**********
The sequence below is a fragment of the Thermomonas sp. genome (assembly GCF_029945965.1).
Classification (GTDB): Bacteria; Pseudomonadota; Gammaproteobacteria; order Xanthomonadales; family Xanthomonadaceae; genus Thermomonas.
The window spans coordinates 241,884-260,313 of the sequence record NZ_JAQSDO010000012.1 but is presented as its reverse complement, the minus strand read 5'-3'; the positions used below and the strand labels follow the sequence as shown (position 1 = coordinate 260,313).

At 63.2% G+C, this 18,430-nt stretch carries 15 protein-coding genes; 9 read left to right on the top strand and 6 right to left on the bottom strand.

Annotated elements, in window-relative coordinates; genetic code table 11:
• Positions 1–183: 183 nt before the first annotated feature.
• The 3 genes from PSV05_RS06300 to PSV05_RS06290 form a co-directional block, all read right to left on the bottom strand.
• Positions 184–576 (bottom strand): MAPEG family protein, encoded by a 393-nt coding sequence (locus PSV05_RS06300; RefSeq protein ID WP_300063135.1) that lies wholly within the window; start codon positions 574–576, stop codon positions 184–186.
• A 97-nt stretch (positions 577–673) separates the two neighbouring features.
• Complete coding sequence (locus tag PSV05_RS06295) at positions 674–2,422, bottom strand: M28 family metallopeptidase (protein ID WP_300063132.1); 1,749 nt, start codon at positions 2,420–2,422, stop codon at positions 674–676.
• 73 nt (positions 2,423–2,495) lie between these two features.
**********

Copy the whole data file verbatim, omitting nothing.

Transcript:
The sequence below is a fragment of the Thermomonas sp. genome (assembly GCF_029945965.1).
Classification (GTDB): Bacteria; Pseudomonadota; Gammaproteobacteria; order Xanthomonadales; family Xanthomonadaceae; genus Thermomonas.
The window spans coordinates 241,884-260,313 of the sequence record NZ_JAQSDO010000012.1 but is presented as its reverse complement, the minus strand read 5'-3'; the positions used below and the strand labels follow the sequence as shown (position 1 = coordinate 260,313).

At 63.2% G+C, this 18,430-nt stretch carries 15 protein-coding genes; 9 read left to right on the top strand and 6 right to left on the bottom strand.

Annotated elements, in window-relative coordinates; genetic code table 11:
• Positions 1–183: 183 nt before the first annotated feature.
• The 3 genes from PSV05_RS06300 to PSV05_RS06290 form a co-directional block, all read right to left on the bottom strand.
• Positions 184–576 (bottom strand): MAPEG family protein, encoded by a 393-nt coding sequence (locus PSV05_RS06300; RefSeq protein ID WP_300063135.1) that lies wholly within the window; start codon positions 574–576, stop codon positions 184–186.
• A 97-nt stretch (positions 577–673) separates the two neighbouring features.
• Complete coding sequence (locus tag PSV05_RS06295) at positions 674–2,422, bottom strand: M28 family metallopeptidase (protein ID WP_300063132.1); 1,749 nt, start codon at positions 2,420–2,422, stop codon at positions 674–676.
• 73 nt (positions 2,423–2,495) lie between these two features.